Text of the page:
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Fixed-bed column studies of phosphonate and phosphate adsorption on granular ferric hydroxide (GFH)

Reinhardt, T., Rott, E., Schneider, P.A., Minke, R. and Schönberger, H. (2021) Fixed-bed column studies of phosphonate and phosphate adsorption on granular ferric hydroxide (GFH). Process Safety and Environmental Protection, 153 . pp. 301-310.

Link to Published Version: https://doi.org/10.1016/j.psep.2021.07.027
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Abstract

The use of phosphonates as antiscalants in membrane processes is common. Before they are discharged into the receiving water, they should be removed from the membrane concentrate to protect the aquatic environment. This study conducted fixed-bed column experiments on the adsorption of diethylenetriaminepenta(methylene phosphonic acid) (DTPMP) and ortho-phosphate on granular ferric (hydr)oxide (GFH). The objective was to investigate the adsorption and desorption performance using real membrane concentrate, while testing both the usability of the GFH and that of the regeneration solutions over multiple cycles. Whereas a synthetic solution with DTPMP allowed almost complete regeneration, the adsorption performance with real membrane concentrate at the original pH 8 decreased significantly. This could be attributed to the precipitation of calcium compounds which disturbed the adsorption/desorption process. With the introduction of a novel acidic regeneration step to remove the precipitates, an adsorption performance of 95% over 20 cycles was achieved. The hydrochloric acid (HCl) can be reused when its pH is kept constant by a pH control. The sodium hydroxide solution (NaOH) for alkaline regeneration can be reused several times. However, the desorption performance decreased significantly when its electrical conductivity dropped below 90 mS/cm. Replacing the NaOH regularly can significantly improve the desorption performance.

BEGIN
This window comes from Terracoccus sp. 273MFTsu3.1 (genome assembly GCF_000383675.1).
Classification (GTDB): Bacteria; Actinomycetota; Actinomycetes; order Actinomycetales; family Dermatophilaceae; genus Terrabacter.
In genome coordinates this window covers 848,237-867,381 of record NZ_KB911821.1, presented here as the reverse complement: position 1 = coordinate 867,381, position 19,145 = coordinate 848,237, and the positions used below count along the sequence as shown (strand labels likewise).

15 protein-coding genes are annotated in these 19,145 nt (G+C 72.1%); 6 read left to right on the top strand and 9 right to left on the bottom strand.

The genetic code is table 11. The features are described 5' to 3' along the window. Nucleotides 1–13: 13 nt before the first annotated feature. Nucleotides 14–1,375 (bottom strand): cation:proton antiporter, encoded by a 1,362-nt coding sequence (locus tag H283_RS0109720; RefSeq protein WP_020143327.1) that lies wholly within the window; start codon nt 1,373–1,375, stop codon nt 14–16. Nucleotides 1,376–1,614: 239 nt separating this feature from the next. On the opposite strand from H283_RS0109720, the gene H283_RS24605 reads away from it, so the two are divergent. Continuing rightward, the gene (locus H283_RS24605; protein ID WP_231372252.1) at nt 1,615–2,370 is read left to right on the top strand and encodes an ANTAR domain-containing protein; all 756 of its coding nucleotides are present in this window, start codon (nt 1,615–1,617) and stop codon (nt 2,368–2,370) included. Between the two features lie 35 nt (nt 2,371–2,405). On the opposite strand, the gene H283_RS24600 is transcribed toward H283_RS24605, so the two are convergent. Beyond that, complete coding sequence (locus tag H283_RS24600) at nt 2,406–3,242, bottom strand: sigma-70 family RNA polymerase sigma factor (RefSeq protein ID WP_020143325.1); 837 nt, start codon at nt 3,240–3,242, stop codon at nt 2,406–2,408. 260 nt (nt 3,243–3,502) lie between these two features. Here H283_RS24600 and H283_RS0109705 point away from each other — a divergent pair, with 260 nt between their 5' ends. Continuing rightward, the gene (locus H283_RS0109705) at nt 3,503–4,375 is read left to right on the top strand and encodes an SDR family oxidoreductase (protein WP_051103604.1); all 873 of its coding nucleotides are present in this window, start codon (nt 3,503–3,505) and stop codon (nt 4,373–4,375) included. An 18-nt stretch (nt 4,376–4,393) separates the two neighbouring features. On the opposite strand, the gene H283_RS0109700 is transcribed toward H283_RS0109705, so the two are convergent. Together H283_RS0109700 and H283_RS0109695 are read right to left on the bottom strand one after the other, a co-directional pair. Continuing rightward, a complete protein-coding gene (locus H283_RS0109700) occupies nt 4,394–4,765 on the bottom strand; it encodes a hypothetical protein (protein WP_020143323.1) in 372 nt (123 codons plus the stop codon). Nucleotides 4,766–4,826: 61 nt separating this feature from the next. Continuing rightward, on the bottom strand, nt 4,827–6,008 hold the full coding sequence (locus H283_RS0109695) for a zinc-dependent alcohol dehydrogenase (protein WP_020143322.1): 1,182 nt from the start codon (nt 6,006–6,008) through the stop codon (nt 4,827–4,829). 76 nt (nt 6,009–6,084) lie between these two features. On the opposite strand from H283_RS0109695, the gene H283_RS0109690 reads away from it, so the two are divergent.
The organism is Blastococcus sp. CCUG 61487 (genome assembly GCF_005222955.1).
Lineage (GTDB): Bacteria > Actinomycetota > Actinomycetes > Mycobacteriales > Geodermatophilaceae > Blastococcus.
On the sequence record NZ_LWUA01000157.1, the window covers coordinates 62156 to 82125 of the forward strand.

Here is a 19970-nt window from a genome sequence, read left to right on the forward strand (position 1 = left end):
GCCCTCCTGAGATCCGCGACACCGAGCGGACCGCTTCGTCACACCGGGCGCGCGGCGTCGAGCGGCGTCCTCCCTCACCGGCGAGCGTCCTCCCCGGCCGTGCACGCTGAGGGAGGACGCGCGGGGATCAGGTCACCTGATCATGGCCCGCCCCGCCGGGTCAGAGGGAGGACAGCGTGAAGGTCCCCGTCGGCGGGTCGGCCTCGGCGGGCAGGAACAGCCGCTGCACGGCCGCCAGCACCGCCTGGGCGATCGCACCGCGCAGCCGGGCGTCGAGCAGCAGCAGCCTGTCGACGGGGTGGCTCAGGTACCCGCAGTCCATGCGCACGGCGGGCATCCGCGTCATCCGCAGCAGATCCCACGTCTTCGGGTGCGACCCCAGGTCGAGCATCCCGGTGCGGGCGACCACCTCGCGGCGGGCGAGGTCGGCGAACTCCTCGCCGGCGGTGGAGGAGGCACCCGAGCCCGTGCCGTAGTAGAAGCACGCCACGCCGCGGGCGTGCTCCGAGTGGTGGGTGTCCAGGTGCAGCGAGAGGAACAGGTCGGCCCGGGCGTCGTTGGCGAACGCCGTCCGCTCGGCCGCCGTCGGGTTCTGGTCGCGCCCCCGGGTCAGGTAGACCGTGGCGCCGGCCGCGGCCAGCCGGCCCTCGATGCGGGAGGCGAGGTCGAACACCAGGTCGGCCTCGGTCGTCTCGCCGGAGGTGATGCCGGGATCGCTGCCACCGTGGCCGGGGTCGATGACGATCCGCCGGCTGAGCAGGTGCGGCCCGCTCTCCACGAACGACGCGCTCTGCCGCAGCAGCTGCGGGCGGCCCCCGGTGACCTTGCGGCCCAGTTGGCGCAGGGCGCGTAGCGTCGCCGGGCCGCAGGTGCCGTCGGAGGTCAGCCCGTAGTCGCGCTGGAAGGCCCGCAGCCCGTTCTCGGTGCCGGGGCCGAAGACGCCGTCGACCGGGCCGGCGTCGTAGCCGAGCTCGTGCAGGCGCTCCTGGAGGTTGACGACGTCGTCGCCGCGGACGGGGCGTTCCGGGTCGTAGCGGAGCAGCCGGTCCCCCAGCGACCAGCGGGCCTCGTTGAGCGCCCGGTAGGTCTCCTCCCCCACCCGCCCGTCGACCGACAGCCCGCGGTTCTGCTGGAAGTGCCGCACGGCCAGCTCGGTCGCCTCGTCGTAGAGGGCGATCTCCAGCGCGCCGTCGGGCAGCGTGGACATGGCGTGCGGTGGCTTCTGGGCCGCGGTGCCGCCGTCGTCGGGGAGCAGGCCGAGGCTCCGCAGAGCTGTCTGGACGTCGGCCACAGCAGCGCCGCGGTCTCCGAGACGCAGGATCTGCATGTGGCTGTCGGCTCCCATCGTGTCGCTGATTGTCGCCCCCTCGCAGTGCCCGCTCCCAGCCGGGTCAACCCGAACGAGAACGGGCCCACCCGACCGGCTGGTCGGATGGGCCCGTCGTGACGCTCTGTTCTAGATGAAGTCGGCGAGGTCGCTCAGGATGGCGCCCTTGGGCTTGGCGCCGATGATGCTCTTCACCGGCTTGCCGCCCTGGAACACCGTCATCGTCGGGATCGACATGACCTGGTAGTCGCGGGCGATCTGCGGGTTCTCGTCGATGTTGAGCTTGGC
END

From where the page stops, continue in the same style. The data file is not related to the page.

Item Type: Journal Article
Murdoch Affiliation(s): Engineering and Energy
Publisher: Elsevier B.V.
Copyright: © 2021 Institution of Chemical Engineers.
URI: http://researchrepository.murdoch.edu.au/id/eprint/61734
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